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[whatwg] PeerConnection: encryption feedback

From: Glenn Maynard <glenn@zewt.org>
Date: Thu, 17 Mar 2011 22:51:03 -0400
Message-ID: <AANLkTikJ37gix3DM_AXi77jo31Tsah8TWpurgh3pe1wv@mail.gmail.com>
On Thu, Mar 17, 2011 at 9:28 PM, Adam Barth <w3c at adambarth.com> wrote:

> So, the salt and the nonce play different roles.  The salt is to make
> sure the message appears random if you haven't read the spec (and so
> don't know the salt).  The nonce is to prevent the attacker from
> crafting plaintexts that encrypt to a chosen ciphertext, even when the
> attacker sees both sides of the connection.  Picking a new nonce for
> each message means that the attack cannot choose the bytes sent on the
> wire.  The nonce can be communicated in-band, just like the IV for CBC
> mode.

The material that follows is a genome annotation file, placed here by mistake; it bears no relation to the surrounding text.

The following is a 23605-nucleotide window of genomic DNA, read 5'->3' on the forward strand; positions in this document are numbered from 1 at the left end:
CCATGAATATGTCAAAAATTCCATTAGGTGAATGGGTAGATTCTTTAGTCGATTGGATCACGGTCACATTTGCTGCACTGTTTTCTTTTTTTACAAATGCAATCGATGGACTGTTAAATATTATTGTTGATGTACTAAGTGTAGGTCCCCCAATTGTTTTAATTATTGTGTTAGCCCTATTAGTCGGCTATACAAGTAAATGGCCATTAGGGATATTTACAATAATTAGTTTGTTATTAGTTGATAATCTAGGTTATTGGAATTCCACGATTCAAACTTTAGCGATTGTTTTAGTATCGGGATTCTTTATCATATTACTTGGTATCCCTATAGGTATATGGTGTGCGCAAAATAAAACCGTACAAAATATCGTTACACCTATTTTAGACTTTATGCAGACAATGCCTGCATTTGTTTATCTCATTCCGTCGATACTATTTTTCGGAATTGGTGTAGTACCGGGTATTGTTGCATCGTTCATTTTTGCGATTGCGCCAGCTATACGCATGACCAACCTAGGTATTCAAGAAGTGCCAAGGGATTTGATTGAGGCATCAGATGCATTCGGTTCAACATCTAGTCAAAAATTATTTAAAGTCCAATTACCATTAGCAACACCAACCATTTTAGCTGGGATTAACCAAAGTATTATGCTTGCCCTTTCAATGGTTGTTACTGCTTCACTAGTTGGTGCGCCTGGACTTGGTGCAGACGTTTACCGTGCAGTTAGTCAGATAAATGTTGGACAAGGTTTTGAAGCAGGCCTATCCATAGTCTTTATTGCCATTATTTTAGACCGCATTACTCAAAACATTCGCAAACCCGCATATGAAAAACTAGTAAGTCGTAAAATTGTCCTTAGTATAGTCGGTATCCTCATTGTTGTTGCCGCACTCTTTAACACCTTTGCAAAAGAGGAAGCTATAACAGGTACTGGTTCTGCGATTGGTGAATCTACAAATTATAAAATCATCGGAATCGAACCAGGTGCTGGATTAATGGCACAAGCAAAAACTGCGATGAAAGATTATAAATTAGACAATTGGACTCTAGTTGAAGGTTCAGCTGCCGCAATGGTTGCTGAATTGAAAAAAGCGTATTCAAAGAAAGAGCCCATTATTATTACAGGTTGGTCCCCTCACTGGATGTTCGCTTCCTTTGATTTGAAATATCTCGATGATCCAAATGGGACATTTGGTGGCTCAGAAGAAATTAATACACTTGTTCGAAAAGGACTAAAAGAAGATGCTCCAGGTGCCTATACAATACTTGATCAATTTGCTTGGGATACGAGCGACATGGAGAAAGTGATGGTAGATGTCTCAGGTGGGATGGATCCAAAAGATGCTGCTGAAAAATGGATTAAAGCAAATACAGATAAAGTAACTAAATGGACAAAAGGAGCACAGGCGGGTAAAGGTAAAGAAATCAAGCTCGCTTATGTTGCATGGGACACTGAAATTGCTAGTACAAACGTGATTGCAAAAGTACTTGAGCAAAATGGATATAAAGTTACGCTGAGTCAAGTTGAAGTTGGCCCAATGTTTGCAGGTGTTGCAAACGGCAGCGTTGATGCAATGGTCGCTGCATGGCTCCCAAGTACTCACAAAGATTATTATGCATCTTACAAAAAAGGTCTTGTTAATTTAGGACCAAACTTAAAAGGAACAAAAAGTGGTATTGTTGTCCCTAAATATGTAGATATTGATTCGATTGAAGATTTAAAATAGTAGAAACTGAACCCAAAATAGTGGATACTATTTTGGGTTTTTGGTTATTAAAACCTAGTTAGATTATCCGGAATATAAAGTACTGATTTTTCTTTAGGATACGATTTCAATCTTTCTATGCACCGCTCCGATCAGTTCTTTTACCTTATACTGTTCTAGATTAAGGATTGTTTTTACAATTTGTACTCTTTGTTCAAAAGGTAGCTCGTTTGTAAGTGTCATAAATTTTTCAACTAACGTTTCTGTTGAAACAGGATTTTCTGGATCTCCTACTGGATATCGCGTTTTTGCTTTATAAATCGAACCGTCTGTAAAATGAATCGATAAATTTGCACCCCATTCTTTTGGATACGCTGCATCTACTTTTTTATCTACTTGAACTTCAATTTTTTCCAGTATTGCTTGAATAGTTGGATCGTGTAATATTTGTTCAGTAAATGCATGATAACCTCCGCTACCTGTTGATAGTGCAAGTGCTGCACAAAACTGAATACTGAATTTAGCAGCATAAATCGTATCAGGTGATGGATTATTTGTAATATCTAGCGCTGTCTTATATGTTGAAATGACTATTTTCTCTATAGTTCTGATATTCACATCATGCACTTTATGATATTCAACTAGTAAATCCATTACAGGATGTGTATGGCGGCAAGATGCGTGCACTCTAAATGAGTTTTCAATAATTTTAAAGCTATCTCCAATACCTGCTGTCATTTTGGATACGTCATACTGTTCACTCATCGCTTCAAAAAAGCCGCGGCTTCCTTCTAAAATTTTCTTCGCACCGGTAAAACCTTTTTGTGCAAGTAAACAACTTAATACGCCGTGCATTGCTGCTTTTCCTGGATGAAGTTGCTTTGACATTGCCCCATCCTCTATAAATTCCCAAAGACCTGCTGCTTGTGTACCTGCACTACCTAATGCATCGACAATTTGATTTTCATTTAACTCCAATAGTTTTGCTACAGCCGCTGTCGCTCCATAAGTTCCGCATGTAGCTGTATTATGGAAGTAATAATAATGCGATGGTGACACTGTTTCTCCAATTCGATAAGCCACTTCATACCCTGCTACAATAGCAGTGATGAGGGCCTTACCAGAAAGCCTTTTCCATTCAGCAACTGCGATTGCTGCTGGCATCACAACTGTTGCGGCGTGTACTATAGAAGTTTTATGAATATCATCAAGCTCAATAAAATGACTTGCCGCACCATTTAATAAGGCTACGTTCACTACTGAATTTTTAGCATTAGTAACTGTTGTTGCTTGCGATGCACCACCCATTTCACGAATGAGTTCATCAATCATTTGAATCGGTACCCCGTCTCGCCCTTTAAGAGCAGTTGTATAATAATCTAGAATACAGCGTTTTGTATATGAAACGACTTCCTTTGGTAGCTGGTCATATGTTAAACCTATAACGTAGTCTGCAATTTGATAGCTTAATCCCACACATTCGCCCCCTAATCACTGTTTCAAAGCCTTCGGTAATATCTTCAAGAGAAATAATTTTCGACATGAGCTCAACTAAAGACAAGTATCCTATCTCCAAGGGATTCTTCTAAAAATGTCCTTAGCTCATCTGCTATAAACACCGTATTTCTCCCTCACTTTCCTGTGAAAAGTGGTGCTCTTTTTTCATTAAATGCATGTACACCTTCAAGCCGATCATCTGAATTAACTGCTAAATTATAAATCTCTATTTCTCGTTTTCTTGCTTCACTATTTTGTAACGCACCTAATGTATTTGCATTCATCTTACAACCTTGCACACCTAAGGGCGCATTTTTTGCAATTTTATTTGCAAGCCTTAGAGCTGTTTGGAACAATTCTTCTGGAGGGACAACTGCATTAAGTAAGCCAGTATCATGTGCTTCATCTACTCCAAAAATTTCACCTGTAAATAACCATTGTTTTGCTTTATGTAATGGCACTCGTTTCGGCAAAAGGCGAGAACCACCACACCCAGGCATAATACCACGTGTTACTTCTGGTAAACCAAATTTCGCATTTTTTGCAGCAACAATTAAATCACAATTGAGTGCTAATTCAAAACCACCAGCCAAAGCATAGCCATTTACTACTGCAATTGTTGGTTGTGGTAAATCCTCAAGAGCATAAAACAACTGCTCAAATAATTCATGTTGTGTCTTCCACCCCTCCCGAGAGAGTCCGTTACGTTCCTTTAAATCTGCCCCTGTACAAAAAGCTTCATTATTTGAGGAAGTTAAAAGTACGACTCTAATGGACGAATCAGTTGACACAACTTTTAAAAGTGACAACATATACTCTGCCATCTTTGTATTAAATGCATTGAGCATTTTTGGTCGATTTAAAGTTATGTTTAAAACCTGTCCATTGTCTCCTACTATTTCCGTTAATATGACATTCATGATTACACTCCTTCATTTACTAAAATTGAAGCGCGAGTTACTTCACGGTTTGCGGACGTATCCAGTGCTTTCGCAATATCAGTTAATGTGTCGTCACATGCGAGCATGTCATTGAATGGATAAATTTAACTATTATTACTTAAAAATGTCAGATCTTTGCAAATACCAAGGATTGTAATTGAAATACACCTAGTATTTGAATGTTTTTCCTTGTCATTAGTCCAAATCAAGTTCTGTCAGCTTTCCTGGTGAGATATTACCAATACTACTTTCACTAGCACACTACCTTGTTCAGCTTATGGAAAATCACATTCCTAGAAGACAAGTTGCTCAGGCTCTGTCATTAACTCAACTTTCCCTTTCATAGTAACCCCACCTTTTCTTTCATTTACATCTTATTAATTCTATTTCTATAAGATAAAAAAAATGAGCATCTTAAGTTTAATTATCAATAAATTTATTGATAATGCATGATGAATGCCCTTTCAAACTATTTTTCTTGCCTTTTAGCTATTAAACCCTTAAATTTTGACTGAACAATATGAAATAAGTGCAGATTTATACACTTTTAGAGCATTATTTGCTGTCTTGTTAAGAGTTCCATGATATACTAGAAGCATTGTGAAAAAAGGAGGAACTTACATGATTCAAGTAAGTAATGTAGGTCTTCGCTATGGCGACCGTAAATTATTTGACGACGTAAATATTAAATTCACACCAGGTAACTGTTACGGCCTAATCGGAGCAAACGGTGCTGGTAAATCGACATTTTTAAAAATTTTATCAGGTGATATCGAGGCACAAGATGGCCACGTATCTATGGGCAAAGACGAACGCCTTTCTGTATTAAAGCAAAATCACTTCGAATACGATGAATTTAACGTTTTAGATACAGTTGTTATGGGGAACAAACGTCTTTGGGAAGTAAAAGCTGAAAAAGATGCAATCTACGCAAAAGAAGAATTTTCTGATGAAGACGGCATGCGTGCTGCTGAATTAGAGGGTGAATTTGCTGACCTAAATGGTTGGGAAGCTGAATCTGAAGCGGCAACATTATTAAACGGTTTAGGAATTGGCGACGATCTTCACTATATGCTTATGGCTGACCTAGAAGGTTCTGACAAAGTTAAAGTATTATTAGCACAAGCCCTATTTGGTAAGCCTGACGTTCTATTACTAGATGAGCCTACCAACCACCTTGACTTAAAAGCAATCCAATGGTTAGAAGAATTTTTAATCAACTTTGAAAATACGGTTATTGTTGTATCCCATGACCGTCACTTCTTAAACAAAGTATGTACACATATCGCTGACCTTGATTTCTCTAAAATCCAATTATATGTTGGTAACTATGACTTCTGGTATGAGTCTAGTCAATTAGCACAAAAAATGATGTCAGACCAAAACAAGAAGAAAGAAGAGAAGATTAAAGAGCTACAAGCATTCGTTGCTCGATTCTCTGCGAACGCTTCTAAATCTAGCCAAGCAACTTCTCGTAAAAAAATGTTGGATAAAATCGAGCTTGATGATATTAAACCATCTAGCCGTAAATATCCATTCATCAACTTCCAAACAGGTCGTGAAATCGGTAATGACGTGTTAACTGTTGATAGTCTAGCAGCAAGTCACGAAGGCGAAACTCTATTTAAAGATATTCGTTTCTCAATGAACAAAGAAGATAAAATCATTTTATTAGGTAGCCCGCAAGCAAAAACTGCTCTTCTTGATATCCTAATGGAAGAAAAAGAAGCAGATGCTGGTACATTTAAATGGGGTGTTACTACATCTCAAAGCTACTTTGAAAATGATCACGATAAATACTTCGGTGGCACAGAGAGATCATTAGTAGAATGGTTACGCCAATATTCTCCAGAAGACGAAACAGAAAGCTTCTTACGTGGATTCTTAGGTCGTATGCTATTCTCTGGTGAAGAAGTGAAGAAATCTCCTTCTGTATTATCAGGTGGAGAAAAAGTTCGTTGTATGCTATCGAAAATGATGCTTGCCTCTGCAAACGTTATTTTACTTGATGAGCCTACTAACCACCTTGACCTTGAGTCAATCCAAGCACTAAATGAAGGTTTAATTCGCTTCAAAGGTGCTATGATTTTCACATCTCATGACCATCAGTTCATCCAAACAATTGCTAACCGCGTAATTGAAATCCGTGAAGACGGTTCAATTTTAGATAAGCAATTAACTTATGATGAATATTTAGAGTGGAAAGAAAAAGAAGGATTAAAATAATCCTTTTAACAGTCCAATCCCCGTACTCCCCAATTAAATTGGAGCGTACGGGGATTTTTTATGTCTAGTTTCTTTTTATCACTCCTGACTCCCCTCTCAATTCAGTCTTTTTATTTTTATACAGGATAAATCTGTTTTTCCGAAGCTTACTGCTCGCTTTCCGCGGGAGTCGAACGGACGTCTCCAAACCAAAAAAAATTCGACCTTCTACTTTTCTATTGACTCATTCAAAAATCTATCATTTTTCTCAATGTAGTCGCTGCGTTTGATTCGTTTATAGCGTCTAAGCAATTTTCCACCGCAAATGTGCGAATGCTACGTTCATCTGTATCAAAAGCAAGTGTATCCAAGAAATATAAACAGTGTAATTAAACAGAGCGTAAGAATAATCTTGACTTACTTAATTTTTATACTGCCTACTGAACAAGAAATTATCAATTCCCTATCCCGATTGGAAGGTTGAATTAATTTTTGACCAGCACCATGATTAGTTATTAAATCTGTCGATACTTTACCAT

But you get this with a per-connection (not per-packet) nonce and CTR's
sequence number.  You don't need a unique 16-byte nonce for each packet.

> By using an increasing counter, the anti-replay algorithm from DTLS and
> > IPsec ESP can be used.  It's very straightforward; see
> > http://www.ietf.org/rfc/rfc4347 section, which explains it
> better
> > than I can.  This requires an increasing sequence number--this algorithm
> > won't work if the counter is a random value.
> Sure.  That's fine.  If you like, we can XOR a monotonically
> increasing value with the nonce to provide the initial counter value.

Do you mean including both a random 16-byte nonce *and* a (say) 6-byte
sequence number in each packet?

That would make the replay-prevention algorithm work, but creates a hole: an
attacker could modify the nonce to match arbitrary sequence numbers.  For
example, if the nonce is 5 and the sequence number is 10, an attacker could
repeat the packet's contents by creating a new sequence number (say, 500),
and then fabricating a nonce N where 500^N = 5^10, resulting in the same
counter value.

Glenn Maynard
Received on Thursday, 17 March 2011 19:51:03 UTC

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